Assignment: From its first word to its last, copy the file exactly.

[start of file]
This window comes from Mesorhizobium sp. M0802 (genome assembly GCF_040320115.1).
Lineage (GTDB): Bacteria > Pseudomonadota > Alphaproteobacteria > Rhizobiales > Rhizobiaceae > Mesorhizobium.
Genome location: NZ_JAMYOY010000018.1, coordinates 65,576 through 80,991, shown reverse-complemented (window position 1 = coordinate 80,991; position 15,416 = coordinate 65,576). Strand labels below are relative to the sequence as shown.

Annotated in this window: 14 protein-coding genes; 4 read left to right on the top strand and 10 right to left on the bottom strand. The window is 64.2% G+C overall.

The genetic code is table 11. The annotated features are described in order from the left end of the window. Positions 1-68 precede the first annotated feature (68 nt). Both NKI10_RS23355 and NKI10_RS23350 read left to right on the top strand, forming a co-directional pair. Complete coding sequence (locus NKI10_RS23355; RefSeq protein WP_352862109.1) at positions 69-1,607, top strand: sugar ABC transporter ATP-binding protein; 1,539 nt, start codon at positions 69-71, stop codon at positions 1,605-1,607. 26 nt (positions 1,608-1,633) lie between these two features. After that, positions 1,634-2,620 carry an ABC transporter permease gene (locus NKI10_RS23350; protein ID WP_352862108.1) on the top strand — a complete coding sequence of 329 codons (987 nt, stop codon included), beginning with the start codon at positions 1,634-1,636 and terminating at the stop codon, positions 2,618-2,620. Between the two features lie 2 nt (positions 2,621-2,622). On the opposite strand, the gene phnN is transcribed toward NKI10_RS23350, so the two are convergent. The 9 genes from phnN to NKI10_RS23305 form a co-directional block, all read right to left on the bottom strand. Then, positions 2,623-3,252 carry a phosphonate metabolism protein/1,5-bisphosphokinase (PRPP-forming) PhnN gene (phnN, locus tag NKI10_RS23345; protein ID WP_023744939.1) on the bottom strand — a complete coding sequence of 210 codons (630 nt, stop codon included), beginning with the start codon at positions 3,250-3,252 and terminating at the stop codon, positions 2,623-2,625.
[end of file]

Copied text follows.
This window comes from Mesorhizobium sp. M0802 (genome assembly GCF_040320115.1).
Lineage (GTDB): Bacteria > Pseudomonadota > Alphaproteobacteria > Rhizobiales > Rhizobiaceae > Mesorhizobium.
Genome location: NZ_JAMYOY010000018.1, coordinates 65,576 through 80,991, shown reverse-complemented (window position 1 = coordinate 80,991; position 15,416 = coordinate 65,576). Strand labels below are relative to the sequence as shown.

Annotated in this window: 14 protein-coding genes; 4 read left to right on the top strand and 10 right to left on the bottom strand. The window is 64.2% G+C overall.

The genetic code is table 11. The annotated features are described in order from the left end of the window. Positions 1-68 precede the first annotated feature (68 nt). Both NKI10_RS23355 and NKI10_RS23350 read left to right on the top strand, forming a co-directional pair. Complete coding sequence (locus NKI10_RS23355; RefSeq protein WP_352862109.1) at positions 69-1,607, top strand: sugar ABC transporter ATP-binding protein; 1,539 nt, start codon at positions 69-71, stop codon at positions 1,605-1,607. 26 nt (positions 1,608-1,633) lie between these two features. After that, positions 1,634-2,620 carry an ABC transporter permease gene (locus NKI10_RS23350; protein ID WP_352862108.1) on the top strand — a complete coding sequence of 329 codons (987 nt, stop codon included), beginning with the start codon at positions 1,634-1,636 and terminating at the stop codon, positions 2,618-2,620. Between the two features lie 2 nt (positions 2,621-2,622). On the opposite strand, the gene phnN is transcribed toward NKI10_RS23350, so the two are convergent. The 9 genes from phnN to NKI10_RS23305 form a co-directional block, all read right to left on the bottom strand. Then, positions 2,623-3,252 carry a phosphonate metabolism protein/1,5-bisphosphokinase (PRPP-forming) PhnN gene (phnN, locus tag NKI10_RS23345; protein ID WP_023744939.1) on the bottom strand — a complete coding sequence of 210 codons (630 nt, stop codon included), beginning with the start codon at positions 3,250-3,252 and terminating at the stop codon, positions 2,623-2,625.